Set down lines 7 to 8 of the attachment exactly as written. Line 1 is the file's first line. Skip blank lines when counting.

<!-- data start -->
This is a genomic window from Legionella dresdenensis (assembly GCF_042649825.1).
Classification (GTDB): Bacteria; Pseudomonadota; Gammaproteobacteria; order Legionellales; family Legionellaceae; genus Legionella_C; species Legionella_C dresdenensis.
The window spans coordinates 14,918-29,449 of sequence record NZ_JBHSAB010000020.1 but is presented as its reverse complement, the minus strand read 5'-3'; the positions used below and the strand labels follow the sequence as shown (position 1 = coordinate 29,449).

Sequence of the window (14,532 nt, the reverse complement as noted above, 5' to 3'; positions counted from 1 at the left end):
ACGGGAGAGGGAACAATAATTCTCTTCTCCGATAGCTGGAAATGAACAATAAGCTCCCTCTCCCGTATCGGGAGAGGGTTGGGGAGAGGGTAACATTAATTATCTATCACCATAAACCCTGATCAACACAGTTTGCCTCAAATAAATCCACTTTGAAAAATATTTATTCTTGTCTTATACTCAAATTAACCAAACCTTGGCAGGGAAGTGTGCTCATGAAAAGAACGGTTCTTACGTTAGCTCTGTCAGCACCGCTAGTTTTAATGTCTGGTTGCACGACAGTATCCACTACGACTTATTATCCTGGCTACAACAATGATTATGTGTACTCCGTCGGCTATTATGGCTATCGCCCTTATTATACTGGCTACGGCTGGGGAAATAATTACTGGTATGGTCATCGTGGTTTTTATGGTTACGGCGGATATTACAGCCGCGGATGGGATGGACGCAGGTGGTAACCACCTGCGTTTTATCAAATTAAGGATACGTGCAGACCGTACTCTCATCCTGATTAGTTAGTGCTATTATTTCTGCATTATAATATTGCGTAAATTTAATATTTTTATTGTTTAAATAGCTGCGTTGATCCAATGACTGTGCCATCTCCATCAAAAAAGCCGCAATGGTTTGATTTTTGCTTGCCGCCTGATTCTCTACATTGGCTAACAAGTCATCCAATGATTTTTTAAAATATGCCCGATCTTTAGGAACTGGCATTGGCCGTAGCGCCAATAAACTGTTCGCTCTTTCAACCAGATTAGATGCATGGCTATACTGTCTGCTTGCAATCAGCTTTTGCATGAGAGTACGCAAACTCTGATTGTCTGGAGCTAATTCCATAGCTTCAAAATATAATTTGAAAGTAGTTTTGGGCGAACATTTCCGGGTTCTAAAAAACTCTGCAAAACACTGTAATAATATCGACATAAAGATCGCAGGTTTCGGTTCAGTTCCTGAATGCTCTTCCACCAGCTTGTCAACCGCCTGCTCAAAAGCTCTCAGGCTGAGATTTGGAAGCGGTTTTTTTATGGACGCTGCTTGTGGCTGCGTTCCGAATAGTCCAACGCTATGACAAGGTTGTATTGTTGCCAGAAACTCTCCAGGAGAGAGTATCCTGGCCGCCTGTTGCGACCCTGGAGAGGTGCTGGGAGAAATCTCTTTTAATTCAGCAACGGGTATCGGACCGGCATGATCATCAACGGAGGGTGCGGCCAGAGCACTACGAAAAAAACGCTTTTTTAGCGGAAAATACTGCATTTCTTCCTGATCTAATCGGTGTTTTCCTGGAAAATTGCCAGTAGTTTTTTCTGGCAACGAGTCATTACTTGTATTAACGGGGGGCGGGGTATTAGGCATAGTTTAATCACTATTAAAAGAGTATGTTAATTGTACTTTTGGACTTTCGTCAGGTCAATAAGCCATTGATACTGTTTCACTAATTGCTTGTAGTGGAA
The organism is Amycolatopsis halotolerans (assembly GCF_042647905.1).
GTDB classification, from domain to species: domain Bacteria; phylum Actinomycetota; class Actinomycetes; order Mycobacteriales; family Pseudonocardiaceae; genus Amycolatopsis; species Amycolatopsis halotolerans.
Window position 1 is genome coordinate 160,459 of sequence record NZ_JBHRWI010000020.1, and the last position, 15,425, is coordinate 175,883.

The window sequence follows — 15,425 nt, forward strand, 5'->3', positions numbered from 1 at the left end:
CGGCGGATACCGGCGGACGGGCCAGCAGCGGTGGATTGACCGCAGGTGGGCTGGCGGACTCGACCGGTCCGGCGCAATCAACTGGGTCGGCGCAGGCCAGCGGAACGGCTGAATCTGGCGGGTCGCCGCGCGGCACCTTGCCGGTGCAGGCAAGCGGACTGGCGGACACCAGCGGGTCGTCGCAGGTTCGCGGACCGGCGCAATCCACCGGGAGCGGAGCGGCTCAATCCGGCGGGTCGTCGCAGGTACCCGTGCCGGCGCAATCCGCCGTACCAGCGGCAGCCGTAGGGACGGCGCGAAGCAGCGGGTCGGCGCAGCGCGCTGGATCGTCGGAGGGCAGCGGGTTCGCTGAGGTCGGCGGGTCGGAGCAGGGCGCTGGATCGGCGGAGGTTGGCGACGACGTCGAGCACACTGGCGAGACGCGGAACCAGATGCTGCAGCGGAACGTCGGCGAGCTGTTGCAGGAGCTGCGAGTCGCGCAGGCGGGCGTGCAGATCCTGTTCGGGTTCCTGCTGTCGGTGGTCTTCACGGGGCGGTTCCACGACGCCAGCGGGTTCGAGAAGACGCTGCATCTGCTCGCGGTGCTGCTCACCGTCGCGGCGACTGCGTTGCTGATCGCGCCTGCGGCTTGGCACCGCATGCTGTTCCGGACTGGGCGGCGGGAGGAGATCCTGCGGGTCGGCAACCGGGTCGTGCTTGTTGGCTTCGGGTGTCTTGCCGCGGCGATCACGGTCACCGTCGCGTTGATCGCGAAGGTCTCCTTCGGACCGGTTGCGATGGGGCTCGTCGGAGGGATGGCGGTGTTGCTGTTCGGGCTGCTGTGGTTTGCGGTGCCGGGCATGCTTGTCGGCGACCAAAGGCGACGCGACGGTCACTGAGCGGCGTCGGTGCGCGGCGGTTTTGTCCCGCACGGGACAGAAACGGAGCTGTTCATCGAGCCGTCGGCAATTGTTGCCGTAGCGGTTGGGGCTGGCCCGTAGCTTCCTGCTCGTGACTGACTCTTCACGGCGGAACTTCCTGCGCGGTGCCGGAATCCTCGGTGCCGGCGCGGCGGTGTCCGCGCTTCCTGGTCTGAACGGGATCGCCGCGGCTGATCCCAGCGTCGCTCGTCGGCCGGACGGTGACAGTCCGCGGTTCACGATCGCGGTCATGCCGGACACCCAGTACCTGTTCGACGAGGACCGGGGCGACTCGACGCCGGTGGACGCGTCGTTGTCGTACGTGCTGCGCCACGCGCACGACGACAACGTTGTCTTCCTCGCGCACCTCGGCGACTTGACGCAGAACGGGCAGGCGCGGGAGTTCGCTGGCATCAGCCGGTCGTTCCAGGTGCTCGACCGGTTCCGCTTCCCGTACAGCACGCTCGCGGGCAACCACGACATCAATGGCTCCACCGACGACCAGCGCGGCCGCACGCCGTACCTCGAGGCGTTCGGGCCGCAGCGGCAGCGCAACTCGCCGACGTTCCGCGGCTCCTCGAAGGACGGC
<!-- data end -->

GTDB classification, from domain to species: domain Bacteria; phylum Actinomycetota; class Actinomycetes; order Mycobacteriales; family Pseudonocardiaceae; genus Amycolatopsis; species Amycolatopsis halotolerans.
Window position 1 is genome coordinate 160,459 of sequence record NZ_JBHRWI010000020.1, and the last position, 15,425, is coordinate 175,883.